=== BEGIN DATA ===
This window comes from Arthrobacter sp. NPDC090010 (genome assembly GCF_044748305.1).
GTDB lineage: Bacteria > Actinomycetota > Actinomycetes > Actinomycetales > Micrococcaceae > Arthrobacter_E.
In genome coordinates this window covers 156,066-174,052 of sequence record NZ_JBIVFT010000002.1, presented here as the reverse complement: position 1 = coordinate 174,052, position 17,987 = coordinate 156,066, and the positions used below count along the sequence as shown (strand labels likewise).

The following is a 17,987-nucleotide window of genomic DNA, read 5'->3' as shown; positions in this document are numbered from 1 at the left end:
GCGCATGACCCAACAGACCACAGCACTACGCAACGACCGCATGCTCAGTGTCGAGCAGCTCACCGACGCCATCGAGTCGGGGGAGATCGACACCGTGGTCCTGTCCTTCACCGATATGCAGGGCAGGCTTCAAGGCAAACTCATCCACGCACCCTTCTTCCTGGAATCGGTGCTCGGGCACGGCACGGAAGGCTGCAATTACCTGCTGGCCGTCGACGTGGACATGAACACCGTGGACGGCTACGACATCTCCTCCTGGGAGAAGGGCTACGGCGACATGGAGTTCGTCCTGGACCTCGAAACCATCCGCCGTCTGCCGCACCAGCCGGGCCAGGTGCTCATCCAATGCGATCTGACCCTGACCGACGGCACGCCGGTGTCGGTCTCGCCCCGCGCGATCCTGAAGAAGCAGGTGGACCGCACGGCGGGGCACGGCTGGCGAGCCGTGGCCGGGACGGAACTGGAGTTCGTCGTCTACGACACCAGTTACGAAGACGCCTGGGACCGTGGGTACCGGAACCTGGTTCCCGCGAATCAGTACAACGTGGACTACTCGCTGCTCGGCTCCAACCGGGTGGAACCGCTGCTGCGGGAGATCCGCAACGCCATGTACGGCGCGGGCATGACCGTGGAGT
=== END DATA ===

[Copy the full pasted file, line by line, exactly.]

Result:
This window comes from Arthrobacter sp. NPDC090010 (genome assembly GCF_044748305.1).
GTDB lineage: Bacteria > Actinomycetota > Actinomycetes > Actinomycetales > Micrococcaceae > Arthrobacter_E.
In genome coordinates this window covers 156,066-174,052 of sequence record NZ_JBIVFT010000002.1, presented here as the reverse complement: position 1 = coordinate 174,052, position 17,987 = coordinate 156,066, and the positions used below count along the sequence as shown (strand labels likewise).

The following is a 17,987-nucleotide window of genomic DNA, read 5'->3' as shown; positions in this document are numbered from 1 at the left end:
GCGCATGACCCAACAGACCACAGCACTACGCAACGACCGCATGCTCAGTGTCGAGCAGCTCACCGACGCCATCGAGTCGGGGGAGATCGACACCGTGGTCCTGTCCTTCACCGATATGCAGGGCAGGCTTCAAGGCAAACTCATCCACGCACCCTTCTTCCTGGAATCGGTGCTCGGGCACGGCACGGAAGGCTGCAATTACCTGCTGGCCGTCGACGTGGACATGAACACCGTGGACGGCTACGACATCTCCTCCTGGGAGAAGGGCTACGGCGACATGGAGTTCGTCCTGGACCTCGAAACCATCCGCCGTCTGCCGCACCAGCCGGGCCAGGTGCTCATCCAATGCGATCTGACCCTGACCGACGGCACGCCGGTGTCGGTCTCGCCCCGCGCGATCCTGAAGAAGCAGGTGGACCGCACGGCGGGGCACGGCTGGCGAGCCGTGGCCGGGACGGAACTGGAGTTCGTCGTCTACGACACCAGTTACGAAGACGCCTGGGACCGTGGGTACCGGAACCTGGTTCCCGCGAATCAGTACAACGTGGACTACTCGCTGCTCGGCTCCAACCGGGTGGAACCGCTGCTGCGGGAGATCCGCAACGCCATGTACGGCGCGGGCATGACCGTGGAGT